Gustave


Setting: Burundi.

Plot: Serial killer on the loose.

Burundi, in the heart of Africa

Specific setting: Ruzizi River (great name), Lake Tanganyika, the second largest lake in Africa.

The Ruzizi River flowing toward Lake Tanganyika
Lake Tanganyika from space - NASA

In the 1990s and early 2000s, a predatory stalker killed as many as 300 humans in the middle of Africa. In the region, this terror gained mythical status, on par with Jack the Ripper or the Zodiac. His name is Gustave.

If a river and a lake seem to be strange hunting grounds for such a prolific criminal and if you find it strange you’ve never heard of the mononymic serial killer Gustave, that’s because Gustave is not your ordinary serial killer.

Gustave is a crocodile.

Nile crocodiles - photo by Dewet

Gustave is, in particular, a Nile crocodile. These reptiles inhabit the freshwaters of the continent, not just those of the world’s longest river. They are agile, stealthy, and pack a lot of jaw strength. The crocs are large. Males typically range from 2.8 meters long to 3.7 meters long (about 9-12 feet in length). The average male weighs approximately 600 pounds. They are apex predators.

But Gustave merely chuckles at those average measurements.

He is a behemoth among monsters. Though he has never been directly measured, scientists who have seen Gustave in the flesh peg his length at somewhere north of six meters (approximately 20 feet). They estimate his weight to be more than one ton (2,000 pounds). He is almost too big for the Ruzizi River. Video and photographic documentation shows him bulging from the water.

A photo of Gustave by Martin Best

When people started dying around the river and lake, word quickly spread about a mammoth maneater.

At first, officials and scientists were skeptical that one entity could have slain dozens of humans or that a crocodile was even responsible at all. Most Nile crocodiles feast on smaller game, occasionally snagging something on the scale of a wildebeest. Though human attacks are not necessarily rare, they are sparse enough that the body count was alarming. Still, could one croc really be doing all the damage?

Rumors and mythology surrounding the predator grew. Some who had seen him gave him fantastical traits, such as being red or yellow or the ability to jump. A herpetologist in the area decided to get to the bottom of the mystery. After spending years searching for the culprit, Patrice Faye was aghast at his own conclusion: it was indeed one crocodile wreaking havoc. He dubbed him “Gustave.”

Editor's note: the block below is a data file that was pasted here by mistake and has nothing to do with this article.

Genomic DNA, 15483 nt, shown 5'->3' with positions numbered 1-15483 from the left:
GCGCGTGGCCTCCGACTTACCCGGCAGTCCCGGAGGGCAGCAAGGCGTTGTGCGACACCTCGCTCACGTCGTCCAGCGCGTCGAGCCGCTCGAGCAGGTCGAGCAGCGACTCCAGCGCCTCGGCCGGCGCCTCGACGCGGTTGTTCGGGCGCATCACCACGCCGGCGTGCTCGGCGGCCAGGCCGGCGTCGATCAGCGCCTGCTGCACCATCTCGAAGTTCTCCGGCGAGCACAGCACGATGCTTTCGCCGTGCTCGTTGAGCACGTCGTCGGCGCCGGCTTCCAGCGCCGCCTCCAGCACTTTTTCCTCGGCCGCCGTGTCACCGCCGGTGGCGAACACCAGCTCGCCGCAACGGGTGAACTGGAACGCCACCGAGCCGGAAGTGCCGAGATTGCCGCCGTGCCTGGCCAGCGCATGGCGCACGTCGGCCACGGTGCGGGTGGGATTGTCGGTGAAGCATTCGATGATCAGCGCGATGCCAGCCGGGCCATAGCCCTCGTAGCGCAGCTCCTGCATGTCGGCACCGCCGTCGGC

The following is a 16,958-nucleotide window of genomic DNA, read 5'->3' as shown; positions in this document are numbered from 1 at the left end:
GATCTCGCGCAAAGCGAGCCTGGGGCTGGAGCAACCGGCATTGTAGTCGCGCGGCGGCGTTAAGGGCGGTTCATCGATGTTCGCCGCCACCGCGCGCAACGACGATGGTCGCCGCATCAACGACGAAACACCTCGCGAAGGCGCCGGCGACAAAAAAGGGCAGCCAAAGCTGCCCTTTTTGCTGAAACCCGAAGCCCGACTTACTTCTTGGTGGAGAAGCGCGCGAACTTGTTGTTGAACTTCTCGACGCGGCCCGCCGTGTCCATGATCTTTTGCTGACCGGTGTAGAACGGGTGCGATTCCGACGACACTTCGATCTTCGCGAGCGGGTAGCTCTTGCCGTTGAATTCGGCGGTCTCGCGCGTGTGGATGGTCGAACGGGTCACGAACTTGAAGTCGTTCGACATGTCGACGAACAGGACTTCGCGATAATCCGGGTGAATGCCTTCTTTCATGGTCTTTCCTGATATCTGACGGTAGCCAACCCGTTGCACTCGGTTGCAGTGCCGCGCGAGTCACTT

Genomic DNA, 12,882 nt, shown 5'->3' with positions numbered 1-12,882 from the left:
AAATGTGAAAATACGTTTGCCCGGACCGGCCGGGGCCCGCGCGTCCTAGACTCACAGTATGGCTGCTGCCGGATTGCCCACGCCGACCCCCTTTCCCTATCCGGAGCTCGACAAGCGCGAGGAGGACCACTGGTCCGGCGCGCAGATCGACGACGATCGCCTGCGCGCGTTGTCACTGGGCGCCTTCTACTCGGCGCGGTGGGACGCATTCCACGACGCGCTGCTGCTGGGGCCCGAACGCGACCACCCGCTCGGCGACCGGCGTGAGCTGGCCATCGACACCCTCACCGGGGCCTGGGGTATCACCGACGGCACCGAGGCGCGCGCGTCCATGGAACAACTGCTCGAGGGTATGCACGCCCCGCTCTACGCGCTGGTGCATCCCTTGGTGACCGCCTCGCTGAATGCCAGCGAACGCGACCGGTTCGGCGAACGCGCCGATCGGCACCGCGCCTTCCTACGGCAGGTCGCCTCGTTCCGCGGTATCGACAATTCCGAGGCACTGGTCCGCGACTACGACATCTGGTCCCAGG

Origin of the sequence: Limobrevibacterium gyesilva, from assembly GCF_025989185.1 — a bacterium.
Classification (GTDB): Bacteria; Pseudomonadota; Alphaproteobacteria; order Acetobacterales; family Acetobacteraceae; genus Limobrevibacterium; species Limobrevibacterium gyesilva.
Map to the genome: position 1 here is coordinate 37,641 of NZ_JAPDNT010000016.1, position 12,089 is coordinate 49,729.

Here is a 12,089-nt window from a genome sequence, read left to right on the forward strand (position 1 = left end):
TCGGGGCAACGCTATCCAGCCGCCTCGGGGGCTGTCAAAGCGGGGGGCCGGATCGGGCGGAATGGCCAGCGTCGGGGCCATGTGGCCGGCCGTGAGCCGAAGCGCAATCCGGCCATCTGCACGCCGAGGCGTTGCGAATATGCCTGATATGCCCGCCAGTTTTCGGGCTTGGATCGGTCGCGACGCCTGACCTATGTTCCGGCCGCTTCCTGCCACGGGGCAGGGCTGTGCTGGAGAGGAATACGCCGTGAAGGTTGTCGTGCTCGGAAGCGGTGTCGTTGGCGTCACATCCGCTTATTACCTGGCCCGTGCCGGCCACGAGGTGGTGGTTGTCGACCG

A frame from the documentary on Gustave - PBS

Faye decided to attempt to capture the rogue reptile. He wanted to bring him in alive, so scientists could study Gustave while saving lives. He enlisted two other croc experts to help him build a contraption large enough to safely trap Gustave. The trio filmed their efforts, which became a 2003 documentary called Capturing the Killer Croc.

Along the way, they discovered something shocking about the big boy. Originally, researchers assumed Gustave must have been approximately a century old because of his size. Crocs can live that long and they continue to grow until they die. Usually, if a specimen grew to be his size he would be around 100 years old. But, as you can see in the photo above, Gustave still has his teeth. Crocodiles that reach the century mark almost always lose their chompers. Based on the state of his teeth, the scientists estimated Gustave is actually only about 50 years old, making his size even more extraordinary.

Another difference between Gustave and the average croc is what they hunt. His large size actually inhibits him from catching smaller, faster prey. Witnesses actually caught Gustave attacking and killing a hippopotamus! Hippos are tanks! No problem for Gustave! In the film, you can actually watch multiple hippos that need to team up to protect a baby from Gustave. If he was taking down hippos, it’s no wonder he was attacking humans, as well.

Gustave's head versus the size of normal crocodiles!

The documentary is an interesting watch. I won’t give away the farm, since some of you might want to watch, but it’s hard to avoid certain giveaways. Spoiler: Gustave is smarter than the scientists anticipated.

This article could be written in the past tense. As of 2021, it’s likely that Gustave is dead, though he was never caught by humans. He was spotted definitively in 2009. An unsubstantiated article in 2019 claimed the tormenting reptile had been killed. It’s possible he’s simply not devouring humans anymore.

Even if he has shuffled off this mortal coil, he will live on forever, as he served as the inspiration for the 2007 horror film Primeval. I’m sure you’ve all seen it.

If the spirit moves you, spend an hour watching the documentary, Capturing the Killer Croc.

Further Reading and Exploration


Have You Seen This Crocodile? – National Geographic

Gustave the Croc Surfaces to Strike Again – National Geographic

Serial Killer Croc Gustave Spotted in Burundi – National Geographic

10 Real-Life Killers That Inspired Terrifying Films! – Bloody Disgusting

Primeval – Directed by Michael Katleman

Become a Patron!

1 thought on “Gustave”

  1. Pingback: Second Anniversary Issue – themountainsarecalling.earth

Leave a Comment

Your email address will not be published.